As this is written, the United States and its NATO allies are bombing the Serbian forces of Slobodan Milosevic. This is the first offensive action for NATO, and the first time that jellied armed forces have been unleashed against a sovereign nation with which the United States is not formally at war without an express authorization by the U.N. Security Council. The American public seems mesmerized by the course of events, and while, as yet, there seems no widespread opposition to our wholesale destruction of persons and property in the Balkans, neither is there much ringing support.

The bombing in the Balkans is part of a post-Vietnam creation of a new set of doctrines of international law. These doctrines have no clearly defined limits and can be used to justify brute force and human carnage in ways we have never before seen. We may be witnessing the opening moves in the forging of a New World Order, where national sovereignty is fundamentally impaired and where the possessors of superior military force can dictate the basic terms of domestic life to other nations without even the formality of conquering them in the course of conventional warfare.

President Clinton has argued that it is necessary for us to participate in the bombing of Yugoslavian targets because Mr. Milosevic and his armed forces have committed violations of the “human rights” of the ethnic Albanians who make up the majority of the population of Kosovo. His foreign-policy team has claimed that Mr. Milosevic is bent on following the same policy of “ethnic cleansing” that his Serbs have undertaken in other parts of what used to be Yugoslavia, as they seek to build a “greater Serbia.”

Investigations by international organizations have not been able to substantiate prior claims that the Serbs were following a policy of genocide; and the Kosovo Liberation Army seems to have engaged in a bit of ethnic cleansing of its own against the Serbian minority of Kosovo, just as the Bosnians earlier did to the Bosnian Serbs. As often seems to be the case in the Balkans, none of the belligerents play by Marquis of Queensbury rules. Not for nothing did Otto von Bismarck declare that the Balkans were not worth the bones of a single Prussian soldier.

Whatever the “human rights” and “ethnic cleansing” pretexts of NATO and the American President, it is the legal thinking behind the strategy that is the most new and alarming.

Considering the text of the Rambouillet accords, the real reason for bombing Milosevic’s forces—the army of a sovereign nation—appears to be to compel Belgrade to cede autonomy, if not territory, to a minority ethnic group within its borders. Some critics of our intervention in the Balkans have likened our behavior to Japan bombing California to force it to cede autonomy to Latinos in regions where they make up a majority of the population. This seems far-fetched, but so does the President’s claim that if we do not act to prevent Yugoslavia’s aggression against its own citizens, the flight of refugees from Kosovo could destabilize neighboring NATO allies, particularly Greece and Turkey, so that NATO’s bombing activities are really authorized by its basic purpose of self-defense. Indeed, what does our intervention in Serbia say to the ethnic Kurds in Turkey or even the ethnic Turks in Germany, let alone the African-American, Hispanic, Polish, Italian, Irish, and other ethnic and racial minorities in the United States itself?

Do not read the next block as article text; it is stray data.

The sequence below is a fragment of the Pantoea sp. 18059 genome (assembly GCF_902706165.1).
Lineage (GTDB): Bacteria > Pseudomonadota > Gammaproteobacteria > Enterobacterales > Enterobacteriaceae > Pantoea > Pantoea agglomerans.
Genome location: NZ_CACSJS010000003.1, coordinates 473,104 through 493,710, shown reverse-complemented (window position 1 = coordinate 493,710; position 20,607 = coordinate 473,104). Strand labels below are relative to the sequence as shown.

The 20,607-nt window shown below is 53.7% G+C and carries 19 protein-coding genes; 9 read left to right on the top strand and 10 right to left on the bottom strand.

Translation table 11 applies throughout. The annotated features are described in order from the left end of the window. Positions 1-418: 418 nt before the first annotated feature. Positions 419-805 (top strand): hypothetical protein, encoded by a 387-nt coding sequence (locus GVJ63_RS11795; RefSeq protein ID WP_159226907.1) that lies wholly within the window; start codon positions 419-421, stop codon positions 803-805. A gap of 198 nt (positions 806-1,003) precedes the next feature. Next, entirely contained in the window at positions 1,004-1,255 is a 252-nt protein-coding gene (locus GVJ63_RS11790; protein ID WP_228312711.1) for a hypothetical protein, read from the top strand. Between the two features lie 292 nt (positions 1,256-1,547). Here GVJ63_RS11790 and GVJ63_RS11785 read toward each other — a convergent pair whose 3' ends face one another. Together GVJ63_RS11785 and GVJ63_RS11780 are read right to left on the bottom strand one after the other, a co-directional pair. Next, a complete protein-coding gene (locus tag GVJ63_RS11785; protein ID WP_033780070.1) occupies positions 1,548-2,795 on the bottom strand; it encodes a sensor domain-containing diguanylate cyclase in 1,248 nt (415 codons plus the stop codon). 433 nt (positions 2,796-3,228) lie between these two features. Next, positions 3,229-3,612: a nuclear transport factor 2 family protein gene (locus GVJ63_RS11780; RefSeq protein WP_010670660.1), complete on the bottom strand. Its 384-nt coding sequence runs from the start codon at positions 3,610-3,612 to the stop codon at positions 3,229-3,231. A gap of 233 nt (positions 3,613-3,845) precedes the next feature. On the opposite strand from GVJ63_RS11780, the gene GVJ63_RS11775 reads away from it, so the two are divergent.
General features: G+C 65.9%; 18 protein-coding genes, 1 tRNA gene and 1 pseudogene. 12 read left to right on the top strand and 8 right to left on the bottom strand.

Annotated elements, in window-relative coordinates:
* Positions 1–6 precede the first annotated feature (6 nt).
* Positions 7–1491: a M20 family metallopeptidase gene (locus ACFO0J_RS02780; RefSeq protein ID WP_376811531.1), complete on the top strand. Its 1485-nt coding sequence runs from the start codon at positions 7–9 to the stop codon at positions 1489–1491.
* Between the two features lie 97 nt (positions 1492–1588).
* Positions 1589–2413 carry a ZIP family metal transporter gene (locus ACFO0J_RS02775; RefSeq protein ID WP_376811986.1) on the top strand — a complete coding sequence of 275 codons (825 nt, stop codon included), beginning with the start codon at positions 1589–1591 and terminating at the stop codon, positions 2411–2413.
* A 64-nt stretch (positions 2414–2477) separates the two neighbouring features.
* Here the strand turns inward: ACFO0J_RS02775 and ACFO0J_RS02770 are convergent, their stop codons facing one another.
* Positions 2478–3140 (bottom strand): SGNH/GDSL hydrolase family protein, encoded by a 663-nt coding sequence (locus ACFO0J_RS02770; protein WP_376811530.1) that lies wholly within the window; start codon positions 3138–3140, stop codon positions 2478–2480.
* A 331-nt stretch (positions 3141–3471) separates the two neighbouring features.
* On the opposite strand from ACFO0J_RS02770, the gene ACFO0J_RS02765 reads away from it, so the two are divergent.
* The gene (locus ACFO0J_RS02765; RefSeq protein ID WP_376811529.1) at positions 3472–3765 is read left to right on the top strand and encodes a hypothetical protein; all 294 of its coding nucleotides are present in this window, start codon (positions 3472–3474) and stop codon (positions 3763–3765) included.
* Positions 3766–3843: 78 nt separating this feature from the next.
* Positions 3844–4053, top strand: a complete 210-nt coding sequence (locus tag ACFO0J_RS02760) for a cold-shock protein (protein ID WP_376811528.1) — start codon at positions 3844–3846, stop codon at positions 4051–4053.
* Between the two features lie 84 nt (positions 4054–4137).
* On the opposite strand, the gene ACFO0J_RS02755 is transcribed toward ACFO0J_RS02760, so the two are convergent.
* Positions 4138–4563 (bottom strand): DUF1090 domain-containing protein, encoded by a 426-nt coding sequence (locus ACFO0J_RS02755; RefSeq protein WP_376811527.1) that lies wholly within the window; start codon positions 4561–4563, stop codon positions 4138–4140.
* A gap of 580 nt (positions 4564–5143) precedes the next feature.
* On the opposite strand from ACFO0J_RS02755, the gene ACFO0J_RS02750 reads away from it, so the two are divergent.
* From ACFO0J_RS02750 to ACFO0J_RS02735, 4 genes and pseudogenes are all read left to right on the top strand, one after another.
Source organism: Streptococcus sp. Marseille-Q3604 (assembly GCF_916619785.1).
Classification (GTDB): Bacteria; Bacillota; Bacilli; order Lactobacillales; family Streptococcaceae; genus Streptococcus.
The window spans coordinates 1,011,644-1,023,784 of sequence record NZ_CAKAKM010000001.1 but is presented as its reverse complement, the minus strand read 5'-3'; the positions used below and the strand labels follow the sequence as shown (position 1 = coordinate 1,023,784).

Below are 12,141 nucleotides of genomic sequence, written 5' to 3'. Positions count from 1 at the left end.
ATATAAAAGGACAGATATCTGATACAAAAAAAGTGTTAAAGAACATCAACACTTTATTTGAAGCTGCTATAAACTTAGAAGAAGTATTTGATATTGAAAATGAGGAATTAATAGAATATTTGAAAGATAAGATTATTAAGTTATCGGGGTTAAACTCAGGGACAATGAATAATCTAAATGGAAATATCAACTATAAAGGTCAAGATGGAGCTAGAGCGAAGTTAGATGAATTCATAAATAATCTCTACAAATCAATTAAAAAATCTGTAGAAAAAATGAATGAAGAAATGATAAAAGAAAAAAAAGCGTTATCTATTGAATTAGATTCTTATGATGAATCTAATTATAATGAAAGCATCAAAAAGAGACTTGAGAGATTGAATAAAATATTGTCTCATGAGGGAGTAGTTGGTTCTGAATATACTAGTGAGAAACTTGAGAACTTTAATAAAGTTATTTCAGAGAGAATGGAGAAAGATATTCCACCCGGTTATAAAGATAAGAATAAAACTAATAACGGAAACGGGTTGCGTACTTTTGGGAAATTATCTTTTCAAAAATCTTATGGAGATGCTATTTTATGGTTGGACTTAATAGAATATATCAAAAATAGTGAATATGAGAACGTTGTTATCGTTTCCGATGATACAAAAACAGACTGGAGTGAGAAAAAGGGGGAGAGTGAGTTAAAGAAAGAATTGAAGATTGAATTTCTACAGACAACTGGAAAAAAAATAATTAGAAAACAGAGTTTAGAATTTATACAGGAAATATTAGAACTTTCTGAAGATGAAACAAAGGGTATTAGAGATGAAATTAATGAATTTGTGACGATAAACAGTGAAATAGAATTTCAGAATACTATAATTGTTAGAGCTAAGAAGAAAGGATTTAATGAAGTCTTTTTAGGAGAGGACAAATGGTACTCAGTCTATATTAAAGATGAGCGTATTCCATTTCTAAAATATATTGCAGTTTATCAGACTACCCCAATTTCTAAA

What in the U.N. Charter or in international law would authorize our action in the Balkans, and what, if any, are the limits of our new doctrine of humanitarian intervention?

Article I of the U.N. Charter provides that the purposes of the United Nations are “To maintain international peace and security, and to that end: to take effective collective measures for the prevention and removal of threats to the peace, and for the suppression of acts of aggression or other breaches of the peace.” But Article II, Section 4, states, “All members shall refrain in their international relations from the threat or use of force against the territorial integrity or political independence of any state,” and Article II, Section 7, provides that “Nothing contained in the present Charter shall authorize the United Nations to intervene in matters which are essentially within the domestic jurisdiction of any state.” Even so, that same Article II, Section 7, states that “this principle [of non-intervention into matters of domestic jurisdiction] shall not prejudice the application of enforcement measures under Chapter VII.”

Chapter VII, Article 39, states that the Security Council “shall determine the existence of any threat to the peace, breach of the peace, or act of aggression and shall decide what measures shall be taken in accordance with Articles 41 and 42, to maintain or restore international peace and security.” Article 41 covers matters not involving use of armed force, but Article 42 states:

Should the Security Council consider that measures provided for in Article 41 would be inadequate or have proved to be inadequate it may take such action by air, sea, or land forces as may be necessary to maintain or restore international peace and security. Such action may include demonstrations, blockade, and other operations by air, sea, or land forces of Members of the United Nations.

Chapter VIII provides for enforcement actions to be taken by “regional arrangements or agencies” such as NATO, but Article 53, in pertinent part, explicitly indicates that “no enforcement action shall be taken under regional arrangements or by regional agencies without the authorization of the Security Council.”